by Dave Ashton
During and after the Chicago Auto Show, opinions on the upcoming Dodge Fratzonic exhaust system started to emerge. Recreating the tones and subtle vibrations of a traditional V8 and transmission in a convincing way is what Dodge has been beavering away on for some time. Now, real-world feedback is starting to come in, up to now generally being positive.
The video below gives a good representation of the current state of play with the exhaust system, with Dodge obviously still tweaking parameters based on initial feedback. The great thing about the video is that it doesn’t just give examples of the exhaust notes, but also direct feedback from other people at the scene, chin-scratching away wondering how the hell Dodge is going to pull this thing off.
To reproduce a convincing V8 noise, plus the 126 dB volume, Dodge hasn’t just slapped a few speakers on the exterior of the vehicle but instead opted for acoustic piping at the rear of the car. Dodge is also building into the system gear changes, muffler noise, and generally, all things down the chain that is up to the fee and noises we have come to expect.
Obviously, this is still a work in progress by Dodge, and you have to bear in mind that the sounds were witnessed with the help of the venue’s huge reverb and echo capacity.
It’s looking and sounding like Dodge will make a sound system with the upcoming Dodge Charger Daytona SRT that will at the least please future buyers. Apparently, Ferrari is also developing their own sound system for their vehicles. Plus, these early developments may have wider implications for the whole car industry.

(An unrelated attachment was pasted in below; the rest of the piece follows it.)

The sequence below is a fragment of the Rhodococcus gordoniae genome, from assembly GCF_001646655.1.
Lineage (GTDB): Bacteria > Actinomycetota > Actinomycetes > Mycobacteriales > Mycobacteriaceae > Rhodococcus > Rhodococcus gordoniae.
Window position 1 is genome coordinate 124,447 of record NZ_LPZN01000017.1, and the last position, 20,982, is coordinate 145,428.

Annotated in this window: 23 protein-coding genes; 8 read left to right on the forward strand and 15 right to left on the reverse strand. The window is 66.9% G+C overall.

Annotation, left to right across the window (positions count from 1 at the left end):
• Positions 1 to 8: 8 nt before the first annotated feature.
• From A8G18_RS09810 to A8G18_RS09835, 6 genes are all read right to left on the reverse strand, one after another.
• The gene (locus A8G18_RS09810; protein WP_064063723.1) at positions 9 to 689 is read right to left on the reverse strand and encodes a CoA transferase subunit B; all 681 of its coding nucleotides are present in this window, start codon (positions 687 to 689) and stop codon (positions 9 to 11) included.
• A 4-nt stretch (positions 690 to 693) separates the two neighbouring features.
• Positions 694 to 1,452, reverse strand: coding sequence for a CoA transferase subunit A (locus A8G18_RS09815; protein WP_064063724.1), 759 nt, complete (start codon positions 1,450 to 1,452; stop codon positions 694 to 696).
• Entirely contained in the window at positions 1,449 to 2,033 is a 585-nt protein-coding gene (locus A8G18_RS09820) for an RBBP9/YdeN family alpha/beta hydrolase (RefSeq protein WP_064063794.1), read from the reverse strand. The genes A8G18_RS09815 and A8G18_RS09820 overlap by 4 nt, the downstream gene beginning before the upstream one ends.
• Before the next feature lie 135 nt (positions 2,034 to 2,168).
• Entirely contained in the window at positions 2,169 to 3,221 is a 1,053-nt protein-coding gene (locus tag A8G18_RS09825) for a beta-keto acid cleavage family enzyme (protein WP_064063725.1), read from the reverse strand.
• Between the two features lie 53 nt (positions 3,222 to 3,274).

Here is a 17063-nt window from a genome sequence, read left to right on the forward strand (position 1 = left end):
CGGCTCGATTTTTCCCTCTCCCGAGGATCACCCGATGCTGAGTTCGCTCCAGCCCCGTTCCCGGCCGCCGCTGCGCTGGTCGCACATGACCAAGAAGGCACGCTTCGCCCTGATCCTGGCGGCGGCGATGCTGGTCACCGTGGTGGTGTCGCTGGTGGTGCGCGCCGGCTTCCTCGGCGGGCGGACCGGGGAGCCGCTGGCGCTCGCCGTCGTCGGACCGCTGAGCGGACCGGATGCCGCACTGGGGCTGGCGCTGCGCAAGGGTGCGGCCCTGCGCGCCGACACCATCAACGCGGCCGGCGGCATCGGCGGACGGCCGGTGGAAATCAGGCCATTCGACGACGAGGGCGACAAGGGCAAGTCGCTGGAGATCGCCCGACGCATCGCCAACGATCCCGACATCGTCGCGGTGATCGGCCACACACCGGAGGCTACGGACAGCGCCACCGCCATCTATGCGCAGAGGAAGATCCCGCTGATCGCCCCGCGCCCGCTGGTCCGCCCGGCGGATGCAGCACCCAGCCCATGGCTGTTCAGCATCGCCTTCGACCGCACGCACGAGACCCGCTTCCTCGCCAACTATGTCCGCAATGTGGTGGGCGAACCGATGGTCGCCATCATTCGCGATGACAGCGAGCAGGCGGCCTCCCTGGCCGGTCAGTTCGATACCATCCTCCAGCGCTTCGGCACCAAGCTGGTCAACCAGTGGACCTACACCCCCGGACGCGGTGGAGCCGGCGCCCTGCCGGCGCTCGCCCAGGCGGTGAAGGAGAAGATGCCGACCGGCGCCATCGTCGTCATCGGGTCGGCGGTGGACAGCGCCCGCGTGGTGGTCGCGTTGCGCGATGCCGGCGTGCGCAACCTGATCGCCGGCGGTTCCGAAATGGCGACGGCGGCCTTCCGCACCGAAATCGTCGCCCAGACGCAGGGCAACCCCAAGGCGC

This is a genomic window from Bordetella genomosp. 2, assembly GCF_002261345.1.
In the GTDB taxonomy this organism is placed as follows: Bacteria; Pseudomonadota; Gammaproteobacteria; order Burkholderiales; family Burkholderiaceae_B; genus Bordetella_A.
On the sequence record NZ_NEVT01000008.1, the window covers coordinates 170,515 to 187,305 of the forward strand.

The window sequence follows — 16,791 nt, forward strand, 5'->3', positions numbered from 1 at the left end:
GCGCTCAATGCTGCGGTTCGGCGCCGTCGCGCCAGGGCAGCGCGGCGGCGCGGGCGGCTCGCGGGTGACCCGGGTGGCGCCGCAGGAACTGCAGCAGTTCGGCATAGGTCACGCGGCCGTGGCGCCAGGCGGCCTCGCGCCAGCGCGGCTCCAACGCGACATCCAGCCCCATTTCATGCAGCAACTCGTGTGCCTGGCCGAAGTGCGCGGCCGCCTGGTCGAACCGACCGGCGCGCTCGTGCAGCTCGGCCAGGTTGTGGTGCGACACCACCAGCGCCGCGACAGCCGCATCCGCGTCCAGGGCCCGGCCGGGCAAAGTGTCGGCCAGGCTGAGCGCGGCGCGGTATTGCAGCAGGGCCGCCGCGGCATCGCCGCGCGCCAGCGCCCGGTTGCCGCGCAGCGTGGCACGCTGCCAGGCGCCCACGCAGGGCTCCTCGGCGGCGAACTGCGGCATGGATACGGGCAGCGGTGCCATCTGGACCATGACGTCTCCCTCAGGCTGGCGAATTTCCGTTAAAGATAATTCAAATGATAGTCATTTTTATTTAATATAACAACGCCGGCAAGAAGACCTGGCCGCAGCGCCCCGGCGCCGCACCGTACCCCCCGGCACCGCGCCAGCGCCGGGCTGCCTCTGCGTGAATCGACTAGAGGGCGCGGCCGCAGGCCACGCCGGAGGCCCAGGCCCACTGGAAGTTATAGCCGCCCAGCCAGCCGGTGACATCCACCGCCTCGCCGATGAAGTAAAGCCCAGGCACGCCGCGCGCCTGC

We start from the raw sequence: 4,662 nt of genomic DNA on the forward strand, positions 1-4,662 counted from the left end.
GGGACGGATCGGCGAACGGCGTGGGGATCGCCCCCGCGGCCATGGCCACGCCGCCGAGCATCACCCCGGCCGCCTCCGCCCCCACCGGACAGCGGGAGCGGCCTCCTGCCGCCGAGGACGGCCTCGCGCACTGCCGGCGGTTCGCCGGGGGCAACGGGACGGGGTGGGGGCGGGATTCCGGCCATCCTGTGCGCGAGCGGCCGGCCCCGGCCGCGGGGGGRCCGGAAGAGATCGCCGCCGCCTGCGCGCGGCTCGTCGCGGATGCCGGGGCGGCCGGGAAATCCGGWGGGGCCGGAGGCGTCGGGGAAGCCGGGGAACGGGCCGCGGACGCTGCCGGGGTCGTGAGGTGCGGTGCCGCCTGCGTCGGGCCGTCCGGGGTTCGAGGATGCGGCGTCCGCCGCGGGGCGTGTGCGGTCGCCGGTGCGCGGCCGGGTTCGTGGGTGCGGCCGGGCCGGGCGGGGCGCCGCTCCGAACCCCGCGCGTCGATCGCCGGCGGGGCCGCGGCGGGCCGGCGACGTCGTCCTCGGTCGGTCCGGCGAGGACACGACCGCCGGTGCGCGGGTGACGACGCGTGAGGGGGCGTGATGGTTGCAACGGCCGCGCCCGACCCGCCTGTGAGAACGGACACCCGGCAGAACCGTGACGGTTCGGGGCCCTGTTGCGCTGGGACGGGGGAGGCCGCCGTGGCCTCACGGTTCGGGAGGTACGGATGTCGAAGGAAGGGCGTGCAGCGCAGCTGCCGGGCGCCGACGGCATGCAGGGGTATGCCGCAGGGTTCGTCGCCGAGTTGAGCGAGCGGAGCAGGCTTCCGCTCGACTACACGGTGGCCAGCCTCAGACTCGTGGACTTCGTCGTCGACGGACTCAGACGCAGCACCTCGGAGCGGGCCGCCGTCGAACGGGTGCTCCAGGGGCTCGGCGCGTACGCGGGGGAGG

In a bleak future when all roadgoing vehicles are fully electric, we are not going to have the usual oncoming vehicle sounds which tell us to get out of the way. This may lead to more traffic accidents, so the need for electric vehicles to pump out some sort of sound may be needed. Obviously, 126 dB of sound may be overkill for popping down to the grocery store, but being able to change the volume of the output is one side benefit of this future system. In other words, future electric vehicles, including muscle cars, should have the option to be in silent stealth mode or as loud as a jet taking off.
One thing’s for sure, Dodge is clearly aware of having to reproduce all the minutiae from the sound and feel of a traditional V8. It’s not just about the initial sounds, but also the subtle vibrations and feel produced by a traditional ICE engine. This is obviously a work in progress, which seems to be on the right track.
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